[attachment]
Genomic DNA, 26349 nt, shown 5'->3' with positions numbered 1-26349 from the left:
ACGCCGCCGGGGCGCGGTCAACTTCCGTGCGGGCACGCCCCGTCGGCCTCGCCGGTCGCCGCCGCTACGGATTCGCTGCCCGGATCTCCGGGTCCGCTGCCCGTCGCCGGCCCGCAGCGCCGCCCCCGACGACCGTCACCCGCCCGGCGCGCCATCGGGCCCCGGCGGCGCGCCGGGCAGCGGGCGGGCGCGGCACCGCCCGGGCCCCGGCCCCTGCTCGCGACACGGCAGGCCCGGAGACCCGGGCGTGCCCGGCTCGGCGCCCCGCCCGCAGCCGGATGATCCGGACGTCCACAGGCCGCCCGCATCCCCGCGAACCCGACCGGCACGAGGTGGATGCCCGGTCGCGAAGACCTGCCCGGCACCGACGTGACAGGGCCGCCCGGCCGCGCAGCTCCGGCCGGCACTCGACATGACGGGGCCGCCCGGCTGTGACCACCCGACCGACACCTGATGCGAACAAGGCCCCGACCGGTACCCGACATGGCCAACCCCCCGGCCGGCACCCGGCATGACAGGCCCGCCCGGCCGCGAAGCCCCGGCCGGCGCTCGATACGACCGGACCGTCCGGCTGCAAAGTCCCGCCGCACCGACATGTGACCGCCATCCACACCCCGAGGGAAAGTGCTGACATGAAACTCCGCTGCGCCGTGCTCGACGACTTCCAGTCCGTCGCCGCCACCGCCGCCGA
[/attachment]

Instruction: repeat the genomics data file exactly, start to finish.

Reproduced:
Genomic DNA, 26349 nt, shown 5'->3' with positions numbered 1-26349 from the left:
ACGCCGCCGGGGCGCGGTCAACTTCCGTGCGGGCACGCCCCGTCGGCCTCGCCGGTCGCCGCCGCTACGGATTCGCTGCCCGGATCTCCGGGTCCGCTGCCCGTCGCCGGCCCGCAGCGCCGCCCCCGACGACCGTCACCCGCCCGGCGCGCCATCGGGCCCCGGCGGCGCGCCGGGCAGCGGGCGGGCGCGGCACCGCCCGGGCCCCGGCCCCTGCTCGCGACACGGCAGGCCCGGAGACCCGGGCGTGCCCGGCTCGGCGCCCCGCCCGCAGCCGGATGATCCGGACGTCCACAGGCCGCCCGCATCCCCGCGAACCCGACCGGCACGAGGTGGATGCCCGGTCGCGAAGACCTGCCCGGCACCGACGTGACAGGGCCGCCCGGCCGCGCAGCTCCGGCCGGCACTCGACATGACGGGGCCGCCCGGCTGTGACCACCCGACCGACACCTGATGCGAACAAGGCCCCGACCGGTACCCGACATGGCCAACCCCCCGGCCGGCACCCGGCATGACAGGCCCGCCCGGCCGCGAAGCCCCGGCCGGCGCTCGATACGACCGGACCGTCCGGCTGCAAAGTCCCGCCGCACCGACATGTGACCGCCATCCACACCCCGAGGGAAAGTGCTGACATGAAACTCCGCTGCGCCGTGCTCGACGACTTCCAGTCCGTCGCCGCCACCGCCGCCGA